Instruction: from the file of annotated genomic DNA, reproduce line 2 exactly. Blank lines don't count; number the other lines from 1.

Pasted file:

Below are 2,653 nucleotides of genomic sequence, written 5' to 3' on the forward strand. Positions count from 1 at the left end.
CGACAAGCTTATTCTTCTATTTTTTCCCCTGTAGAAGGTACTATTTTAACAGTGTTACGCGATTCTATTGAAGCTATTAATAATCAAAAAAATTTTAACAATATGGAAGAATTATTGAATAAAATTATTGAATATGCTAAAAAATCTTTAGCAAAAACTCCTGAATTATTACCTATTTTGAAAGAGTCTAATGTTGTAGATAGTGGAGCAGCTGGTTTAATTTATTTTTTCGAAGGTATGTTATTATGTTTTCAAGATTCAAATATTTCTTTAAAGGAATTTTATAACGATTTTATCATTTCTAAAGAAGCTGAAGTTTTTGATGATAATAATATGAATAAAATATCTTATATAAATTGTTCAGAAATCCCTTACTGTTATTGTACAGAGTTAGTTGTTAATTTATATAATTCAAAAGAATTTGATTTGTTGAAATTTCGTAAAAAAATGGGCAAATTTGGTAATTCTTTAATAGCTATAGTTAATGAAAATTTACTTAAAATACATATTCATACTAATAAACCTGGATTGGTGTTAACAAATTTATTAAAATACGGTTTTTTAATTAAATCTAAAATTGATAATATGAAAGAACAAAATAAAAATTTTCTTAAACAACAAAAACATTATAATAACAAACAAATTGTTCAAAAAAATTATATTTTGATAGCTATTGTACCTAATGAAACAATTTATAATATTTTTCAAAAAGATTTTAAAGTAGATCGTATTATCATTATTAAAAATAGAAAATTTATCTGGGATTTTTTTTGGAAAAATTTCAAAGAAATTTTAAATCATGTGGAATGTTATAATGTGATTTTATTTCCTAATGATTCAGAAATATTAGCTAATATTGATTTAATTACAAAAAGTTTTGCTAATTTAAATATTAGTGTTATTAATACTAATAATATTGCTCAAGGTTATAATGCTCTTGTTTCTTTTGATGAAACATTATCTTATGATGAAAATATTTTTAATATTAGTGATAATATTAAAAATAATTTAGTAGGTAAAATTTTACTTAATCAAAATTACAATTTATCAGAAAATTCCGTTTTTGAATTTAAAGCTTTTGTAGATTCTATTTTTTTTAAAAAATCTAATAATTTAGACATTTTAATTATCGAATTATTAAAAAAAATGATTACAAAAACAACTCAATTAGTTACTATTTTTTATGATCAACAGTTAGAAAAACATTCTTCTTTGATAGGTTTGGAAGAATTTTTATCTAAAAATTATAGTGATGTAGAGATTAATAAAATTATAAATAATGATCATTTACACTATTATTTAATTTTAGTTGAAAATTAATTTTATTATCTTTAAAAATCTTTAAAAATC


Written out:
CGACAAGCTTATTCTTCTATTTTTTCCCCTGTAGAAGGTACTATTTTAACAGTGTTACGCGATTCTATTGAAGCTATTAATAATCAAAAAAATTTTAACAATATGGAAGAATTATTGAATAAAATTATTGAATATGCTAAAAAATCTTTAGCAAAAACTCCTGAATTATTACCTATTTTGAAAGAGTCTAATGTTGTAGATAGTGGAGCAGCTGGTTTAATTTATTTTTTCGAAGGTATGTTATTATGTTTTCAAGATTCAAATATTTCTTTAAAGGAATTTTATAACGATTTTATCATTTCTAAAGAAGCTGAAGTTTTTGATGATAATAATATGAATAAAATATCTTATATAAATTGTTCAGAAATCCCTTACTGTTATTGTACAGAGTTAGTTGTTAATTTATATAATTCAAAAGAATTTGATTTGTTGAAATTTCGTAAAAAAATGGGCAAATTTGGTAATTCTTTAATAGCTATAGTTAATGAAAATTTACTTAAAATACATATTCATACTAATAAACCTGGATTGGTGTTAACAAATTTATTAAAATACGGTTTTTTAATTAAATCTAAAATTGATAATATGAAAGAACAAAATAAAAATTTTCTTAAACAACAAAAACATTATAATAACAAACAAATTGTTCAAAAAAATTATATTTTGATAGCTATTGTACCTAATGAAACAATTTATAATATTTTTCAAAAAGATTTTAAAGTAGATCGTATTATCATTATTAAAAATAGAAAATTTATCTGGGATTTTTTTTGGAAAAATTTCAAAGAAATTTTAAATCATGTGGAATGTTATAATGTGATTTTATTTCCTAATGATTCAGAAATATTAGCTAATATTGATTTAATTACAAAAAGTTTTGCTAATTTAAATATTAGTGTTATTAATACTAATAATATTGCTCAAGGTTATAATGCTCTTGTTTCTTTTGATGAAACATTATCTTATGATGAAAATATTTTTAATATTAGTGATAATATTAAAAATAATTTAGTAGGTAAAATTTTACTTAATCAAAATTACAATTTATCAGAAAATTCCGTTTTTGAATTTAAAGCTTTTGTAGATTCTATTTTTTTTAAAAAATCTAATAATTTAGACATTTTAATTATCGAATTATTAAAAAAAATGATTACAAAAACAACTCAATTAGTTACTATTTTTTATGATCAACAGTTAGAAAAACATTCTTCTTTGATAGGTTTGGAAGAATTTTTATCTAAAAATTATAGTGATGTAGAGATTAATAAAATTATAAATAATGATCATTTACACTATTATTTAATTTTAGTTGAAAATTAATTTTATTATCTTTAAAAATCTTTAAAAATC